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The fall of the informal National Government

In looking at the collapse of the last government of national unity we have to look at the underlying contradictions it failed to resolve.  All attempts by the Irish State at papering over the cracks had arrived at the bottom of a cul de sac.  The methods that had served  them well until that point were intended to see them through a normal cyclical downturn in the capitalist business cycle but austerity and the almost indistinguishable 'recovery' had lasted a decade.

That austerity hadn't been so much imposed as negotiated in the traditional way - by making an agreement with the trade union leadership in the spirit of the social partnership agreements that has dominated industrial relations since the 1980s.  This has paid dividends for the State in terms of stability by gaining an austerity programme that was consensual with their social partners in the union bureaucracy.

The period of austerity saw the bureaucracy demobilise strikes and publicly proclaim their commitment to staying within the 'narrow confines of the troika programme'.  As well as the demobilisation of a variety of industrial disputes the, very energetic, housing campaign was sidelined and the campaign against water charges which the trade union bureaucracy had disowned initially was put into cold storage.

The problem was that this was no 'normal' downturn in the business cycle!

No real recovery was around the corner that could allow the provision of any concessionary fig leaf to the bureaucracy so the issues continued to prove their potency.

After the water charges campaign had been wound down and the Apollo house occupation ended  the housing issue was handed over to the Left bureaucrats, who outsourced responsibility, in the absence of a viable Labour Party, by trying to gum together a Left front with Sinn Fein as their people in parliament.  The strategy of this 'Left' bureaucracy remained the same essentially as that of the top bureaucrats and a mobilisation of the working class was no where on the cards.

But the objective grinding conditions of austerity, and particularly of homelessness, remained!  Chronic problems wouldn't go away, especially the issue of two tier pay in the Public sector which afflicted the partnership agreement, never going away but never quite coming to a head either due to the efforts of the union bureaucracy.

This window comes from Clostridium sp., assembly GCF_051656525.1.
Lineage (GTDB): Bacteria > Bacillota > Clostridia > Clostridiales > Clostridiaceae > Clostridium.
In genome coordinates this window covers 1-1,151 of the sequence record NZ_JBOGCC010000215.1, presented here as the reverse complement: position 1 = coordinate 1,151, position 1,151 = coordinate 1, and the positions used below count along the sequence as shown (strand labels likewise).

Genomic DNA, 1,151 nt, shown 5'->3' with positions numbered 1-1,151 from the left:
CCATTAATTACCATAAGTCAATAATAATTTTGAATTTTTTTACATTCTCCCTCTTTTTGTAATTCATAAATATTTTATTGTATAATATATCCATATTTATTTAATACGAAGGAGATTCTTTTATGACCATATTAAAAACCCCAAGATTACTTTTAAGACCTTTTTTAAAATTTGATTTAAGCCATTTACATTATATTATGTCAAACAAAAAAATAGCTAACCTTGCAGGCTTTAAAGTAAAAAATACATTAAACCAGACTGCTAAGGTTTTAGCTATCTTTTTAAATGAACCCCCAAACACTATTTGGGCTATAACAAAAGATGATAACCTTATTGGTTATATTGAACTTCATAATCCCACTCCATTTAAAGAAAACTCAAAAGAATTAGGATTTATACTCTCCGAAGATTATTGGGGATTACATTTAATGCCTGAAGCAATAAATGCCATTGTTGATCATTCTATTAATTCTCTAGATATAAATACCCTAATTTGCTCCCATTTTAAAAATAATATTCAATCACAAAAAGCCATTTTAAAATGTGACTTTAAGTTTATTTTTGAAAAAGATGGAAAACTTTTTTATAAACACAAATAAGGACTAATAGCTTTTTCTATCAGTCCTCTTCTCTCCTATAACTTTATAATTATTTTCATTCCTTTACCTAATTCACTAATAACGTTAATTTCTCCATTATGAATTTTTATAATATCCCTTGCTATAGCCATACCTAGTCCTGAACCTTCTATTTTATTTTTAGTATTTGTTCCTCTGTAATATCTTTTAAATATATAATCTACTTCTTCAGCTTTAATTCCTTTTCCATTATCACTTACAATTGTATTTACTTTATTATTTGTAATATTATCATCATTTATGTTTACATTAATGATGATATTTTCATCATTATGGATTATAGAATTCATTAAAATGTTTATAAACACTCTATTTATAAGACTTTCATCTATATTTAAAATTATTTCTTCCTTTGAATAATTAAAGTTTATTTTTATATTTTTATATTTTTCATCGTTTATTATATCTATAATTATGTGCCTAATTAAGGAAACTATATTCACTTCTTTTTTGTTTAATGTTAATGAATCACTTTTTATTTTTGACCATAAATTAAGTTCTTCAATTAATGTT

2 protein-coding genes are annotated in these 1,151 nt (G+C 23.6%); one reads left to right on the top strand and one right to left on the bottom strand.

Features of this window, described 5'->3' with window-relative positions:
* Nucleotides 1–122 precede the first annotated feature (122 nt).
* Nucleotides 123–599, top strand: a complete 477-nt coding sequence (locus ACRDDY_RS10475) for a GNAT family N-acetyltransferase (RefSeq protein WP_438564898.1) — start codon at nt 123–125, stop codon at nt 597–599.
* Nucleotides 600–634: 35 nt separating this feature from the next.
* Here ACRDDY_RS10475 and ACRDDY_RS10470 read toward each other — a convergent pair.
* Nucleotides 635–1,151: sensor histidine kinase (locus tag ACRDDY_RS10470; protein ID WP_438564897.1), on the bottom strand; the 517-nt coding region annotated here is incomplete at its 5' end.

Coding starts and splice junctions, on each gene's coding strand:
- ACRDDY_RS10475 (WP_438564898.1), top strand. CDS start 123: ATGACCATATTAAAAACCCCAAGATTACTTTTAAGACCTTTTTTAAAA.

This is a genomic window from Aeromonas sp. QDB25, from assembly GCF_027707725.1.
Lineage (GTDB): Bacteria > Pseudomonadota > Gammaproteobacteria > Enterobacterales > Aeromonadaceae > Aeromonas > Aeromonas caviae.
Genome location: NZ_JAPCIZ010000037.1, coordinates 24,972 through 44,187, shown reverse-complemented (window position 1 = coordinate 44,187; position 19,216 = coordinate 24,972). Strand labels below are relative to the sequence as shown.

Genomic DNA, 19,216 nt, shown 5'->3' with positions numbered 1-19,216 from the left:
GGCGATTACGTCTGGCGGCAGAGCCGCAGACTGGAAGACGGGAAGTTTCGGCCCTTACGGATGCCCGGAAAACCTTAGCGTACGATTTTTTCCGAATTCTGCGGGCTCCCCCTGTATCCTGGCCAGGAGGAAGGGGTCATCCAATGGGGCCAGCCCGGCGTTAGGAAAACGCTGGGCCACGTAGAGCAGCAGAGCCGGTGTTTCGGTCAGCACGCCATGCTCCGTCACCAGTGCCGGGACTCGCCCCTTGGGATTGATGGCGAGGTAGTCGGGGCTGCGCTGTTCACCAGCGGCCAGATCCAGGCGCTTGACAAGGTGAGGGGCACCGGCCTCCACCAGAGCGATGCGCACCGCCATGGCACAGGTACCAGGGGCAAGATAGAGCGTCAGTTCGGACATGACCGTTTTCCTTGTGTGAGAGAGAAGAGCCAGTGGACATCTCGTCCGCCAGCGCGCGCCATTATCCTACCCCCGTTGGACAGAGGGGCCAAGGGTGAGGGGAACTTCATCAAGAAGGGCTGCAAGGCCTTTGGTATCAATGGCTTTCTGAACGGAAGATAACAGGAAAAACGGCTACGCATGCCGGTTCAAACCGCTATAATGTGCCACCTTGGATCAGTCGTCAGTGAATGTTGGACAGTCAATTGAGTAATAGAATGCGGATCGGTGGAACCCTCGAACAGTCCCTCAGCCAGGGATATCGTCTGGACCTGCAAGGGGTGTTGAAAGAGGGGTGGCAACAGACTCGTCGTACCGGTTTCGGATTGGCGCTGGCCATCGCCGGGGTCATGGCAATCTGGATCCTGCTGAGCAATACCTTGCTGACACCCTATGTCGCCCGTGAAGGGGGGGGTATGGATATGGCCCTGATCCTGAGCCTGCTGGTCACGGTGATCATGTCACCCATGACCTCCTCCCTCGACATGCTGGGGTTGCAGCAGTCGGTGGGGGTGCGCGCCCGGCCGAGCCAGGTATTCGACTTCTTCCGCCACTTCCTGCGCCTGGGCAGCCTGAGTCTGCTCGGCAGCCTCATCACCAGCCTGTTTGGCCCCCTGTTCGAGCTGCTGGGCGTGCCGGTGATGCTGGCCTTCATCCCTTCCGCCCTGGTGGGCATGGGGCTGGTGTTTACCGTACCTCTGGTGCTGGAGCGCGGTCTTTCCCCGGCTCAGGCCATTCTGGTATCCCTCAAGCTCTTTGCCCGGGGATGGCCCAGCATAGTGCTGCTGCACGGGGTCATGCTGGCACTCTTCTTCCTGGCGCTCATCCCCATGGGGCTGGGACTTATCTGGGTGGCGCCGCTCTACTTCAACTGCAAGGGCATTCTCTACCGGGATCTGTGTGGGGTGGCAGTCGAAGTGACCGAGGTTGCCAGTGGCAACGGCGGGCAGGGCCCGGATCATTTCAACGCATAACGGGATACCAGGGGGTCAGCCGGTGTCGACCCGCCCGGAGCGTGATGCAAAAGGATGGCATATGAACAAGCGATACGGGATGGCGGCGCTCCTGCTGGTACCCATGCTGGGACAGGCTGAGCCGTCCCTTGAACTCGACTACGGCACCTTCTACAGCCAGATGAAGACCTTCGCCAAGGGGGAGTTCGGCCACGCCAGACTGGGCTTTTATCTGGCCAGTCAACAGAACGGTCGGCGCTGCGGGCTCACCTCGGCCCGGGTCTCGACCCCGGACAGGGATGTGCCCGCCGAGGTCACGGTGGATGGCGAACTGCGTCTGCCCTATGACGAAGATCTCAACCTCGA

The traditional partnership method of demobilising the discontented working class had proved successful in so far as the result was a demobilisation.  What it was not successful in dealing with was the causes of the discontent, or the simmering undercurrent of discontent itself.

But while the outcome of these disputes remained the same, with the bureaucrats fully in charge, the cracks were beginning to appear revealing that the trade union leaders were standing on  increasingly shaky ground.    This began to show itself in 2019 and the result was that the desperation of the bureaucracy to maintain control began to show itself in the Siptu leadership's outright scabbing on the health disputes.  The Nurses, who struck in February 2019 partly against defunding and privatisation, were successfully isolated and returned to work and the later non medical health workers' strike suffered the same fate thanks to the union leaders'  demands that the latter must cross the picket lines of the former.  Paul Bell of Siptu had gone to the extent that he ordered  non medical staff to scab on the nurses because they already had 'a deal' with the HSE.  Then when it came to the non medical staff's dispute the HSE renaged on an 'understanding' they had with Bell.

These disputes also more clearly revealed that the issues that were motivating the strikers can best be described as 'legacy' issues.  Agreements on pay restoration and implied improvements were not being implemented as expected and although these issues were relatively long standing, demands for their resolution were getting louder.

These problems were piling up, on the one hand partly due to the State's claims that Ireland was in recovery, on the other hand, it was due to the fact that broad masses of workers took this assertion at face value and  believed  that the benefits of that 'recovery' should be extended to the working class.

The disputes were symptomatic of the pressures building up within a social partnership model that required at least some minimal concession to be made when none was possible.  Now the State was treating the social partners with contempt.  Petty concessions already promised to the bureaucrats were not forthcoming despite all the usual methods being applied.  Going to the WRC and Labour Court produced nothing leading even Paul Bell of Siptu, the most committed proponents of social partnership, to describe relations as;  “ the worst he has experienced, even at the height of the economic crisis.”

Discontent in the teachers' unions was also simmering away over the iniquity of two tier pay and the bureaucracy were facing calls for strike ballots in 2019.  Broad swathes of public sector workers faced the same difficulties as the teachers and nurses with increasing housing costs and wage restraint and this scissors effect of a housing bubble and skyrocketing rents and simultaneously the suppression of wages was a  direct consequence of the strategy for recovery.

The capitalist strategy for economic recovery demanded the expansion of corporate prestige development projects and the use of Vulture funds to clear the non performing loans from Irish banking, preparing them for future stress testing.  The attraction for global investors was the very high prices for city office and residential developments which pulled up domestic housing prices in its wake.  The government's deliberate refusal to build adequate amounts of social housing had the object of protecting these investments by maintaining a housing price bubble.  This meant that workers in general - and health workers in particular,  were priced out of accomodation and couldn't afford to live in the main cities where they worked.  At the same time the numbers of homeless were growing.